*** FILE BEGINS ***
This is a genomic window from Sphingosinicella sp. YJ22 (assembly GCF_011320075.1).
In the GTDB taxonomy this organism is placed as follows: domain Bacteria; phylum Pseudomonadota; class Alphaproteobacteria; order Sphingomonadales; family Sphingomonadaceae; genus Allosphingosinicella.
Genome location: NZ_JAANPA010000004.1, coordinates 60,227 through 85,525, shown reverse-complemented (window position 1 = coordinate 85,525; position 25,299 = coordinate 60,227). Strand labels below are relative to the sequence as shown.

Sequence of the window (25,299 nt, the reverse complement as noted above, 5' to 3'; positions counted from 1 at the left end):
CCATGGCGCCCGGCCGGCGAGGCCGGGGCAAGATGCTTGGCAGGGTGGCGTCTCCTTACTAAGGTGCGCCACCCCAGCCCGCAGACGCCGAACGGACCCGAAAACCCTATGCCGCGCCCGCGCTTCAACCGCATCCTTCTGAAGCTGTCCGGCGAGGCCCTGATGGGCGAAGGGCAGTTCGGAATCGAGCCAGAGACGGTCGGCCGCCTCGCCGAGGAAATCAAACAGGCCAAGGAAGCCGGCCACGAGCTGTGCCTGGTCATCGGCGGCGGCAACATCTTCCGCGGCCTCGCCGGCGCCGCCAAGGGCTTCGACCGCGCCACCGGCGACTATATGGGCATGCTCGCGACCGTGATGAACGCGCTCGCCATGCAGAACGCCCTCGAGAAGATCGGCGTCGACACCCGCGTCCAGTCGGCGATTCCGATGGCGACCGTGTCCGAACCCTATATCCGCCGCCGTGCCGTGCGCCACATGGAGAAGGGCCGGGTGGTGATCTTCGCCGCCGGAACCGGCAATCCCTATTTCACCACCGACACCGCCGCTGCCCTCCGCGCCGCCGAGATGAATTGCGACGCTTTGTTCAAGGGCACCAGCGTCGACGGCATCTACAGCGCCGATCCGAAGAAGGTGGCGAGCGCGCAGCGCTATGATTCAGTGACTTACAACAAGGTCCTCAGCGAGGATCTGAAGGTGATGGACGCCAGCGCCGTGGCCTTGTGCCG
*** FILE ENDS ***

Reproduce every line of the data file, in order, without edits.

This is a genomic window from Sphingosinicella sp. YJ22 (assembly GCF_011320075.1).
In the GTDB taxonomy this organism is placed as follows: domain Bacteria; phylum Pseudomonadota; class Alphaproteobacteria; order Sphingomonadales; family Sphingomonadaceae; genus Allosphingosinicella.
Genome location: NZ_JAANPA010000004.1, coordinates 60,227 through 85,525, shown reverse-complemented (window position 1 = coordinate 85,525; position 25,299 = coordinate 60,227). Strand labels below are relative to the sequence as shown.

Sequence of the window (25,299 nt, the reverse complement as noted above, 5' to 3'; positions counted from 1 at the left end):
CCATGGCGCCCGGCCGGCGAGGCCGGGGCAAGATGCTTGGCAGGGTGGCGTCTCCTTACTAAGGTGCGCCACCCCAGCCCGCAGACGCCGAACGGACCCGAAAACCCTATGCCGCGCCCGCGCTTCAACCGCATCCTTCTGAAGCTGTCCGGCGAGGCCCTGATGGGCGAAGGGCAGTTCGGAATCGAGCCAGAGACGGTCGGCCGCCTCGCCGAGGAAATCAAACAGGCCAAGGAAGCCGGCCACGAGCTGTGCCTGGTCATCGGCGGCGGCAACATCTTCCGCGGCCTCGCCGGCGCCGCCAAGGGCTTCGACCGCGCCACCGGCGACTATATGGGCATGCTCGCGACCGTGATGAACGCGCTCGCCATGCAGAACGCCCTCGAGAAGATCGGCGTCGACACCCGCGTCCAGTCGGCGATTCCGATGGCGACCGTGTCCGAACCCTATATCCGCCGCCGTGCCGTGCGCCACATGGAGAAGGGCCGGGTGGTGATCTTCGCCGCCGGAACCGGCAATCCCTATTTCACCACCGACACCGCCGCTGCCCTCCGCGCCGCCGAGATGAATTGCGACGCTTTGTTCAAGGGCACCAGCGTCGACGGCATCTACAGCGCCGATCCGAAGAAGGTGGCGAGCGCGCAGCGCTATGATTCAGTGACTTACAACAAGGTCCTCAGCGAGGATCTGAAGGTGATGGACGCCAGCGCCGTGGCCTTGTGCCG